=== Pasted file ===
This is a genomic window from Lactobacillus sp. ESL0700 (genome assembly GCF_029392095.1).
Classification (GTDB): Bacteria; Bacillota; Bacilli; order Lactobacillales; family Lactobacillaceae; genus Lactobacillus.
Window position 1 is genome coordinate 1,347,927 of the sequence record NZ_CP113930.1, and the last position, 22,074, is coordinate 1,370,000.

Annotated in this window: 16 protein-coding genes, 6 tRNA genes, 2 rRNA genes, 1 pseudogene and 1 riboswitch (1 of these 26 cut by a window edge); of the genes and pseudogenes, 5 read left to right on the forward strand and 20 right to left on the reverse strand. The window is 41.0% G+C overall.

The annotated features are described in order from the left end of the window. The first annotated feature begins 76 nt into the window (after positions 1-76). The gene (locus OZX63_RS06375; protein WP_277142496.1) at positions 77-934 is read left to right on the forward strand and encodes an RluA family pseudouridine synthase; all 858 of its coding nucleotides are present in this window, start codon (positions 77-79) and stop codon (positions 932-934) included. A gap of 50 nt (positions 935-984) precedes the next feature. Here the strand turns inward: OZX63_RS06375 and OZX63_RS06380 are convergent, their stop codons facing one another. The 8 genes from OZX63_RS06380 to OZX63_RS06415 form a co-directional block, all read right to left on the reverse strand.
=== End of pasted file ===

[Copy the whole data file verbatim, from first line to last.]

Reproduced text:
This is a genomic window from Lactobacillus sp. ESL0700 (genome assembly GCF_029392095.1).
Classification (GTDB): Bacteria; Bacillota; Bacilli; order Lactobacillales; family Lactobacillaceae; genus Lactobacillus.
Window position 1 is genome coordinate 1,347,927 of the sequence record NZ_CP113930.1, and the last position, 22,074, is coordinate 1,370,000.

Annotated in this window: 16 protein-coding genes, 6 tRNA genes, 2 rRNA genes, 1 pseudogene and 1 riboswitch (1 of these 26 cut by a window edge); of the genes and pseudogenes, 5 read left to right on the forward strand and 20 right to left on the reverse strand. The window is 41.0% G+C overall.

The annotated features are described in order from the left end of the window. The first annotated feature begins 76 nt into the window (after positions 1-76). The gene (locus OZX63_RS06375; protein WP_277142496.1) at positions 77-934 is read left to right on the forward strand and encodes an RluA family pseudouridine synthase; all 858 of its coding nucleotides are present in this window, start codon (positions 77-79) and stop codon (positions 932-934) included. A gap of 50 nt (positions 935-984) precedes the next feature. Here the strand turns inward: OZX63_RS06375 and OZX63_RS06380 are convergent, their stop codons facing one another. The 8 genes from OZX63_RS06380 to OZX63_RS06415 form a co-directional block, all read right to left on the reverse strand.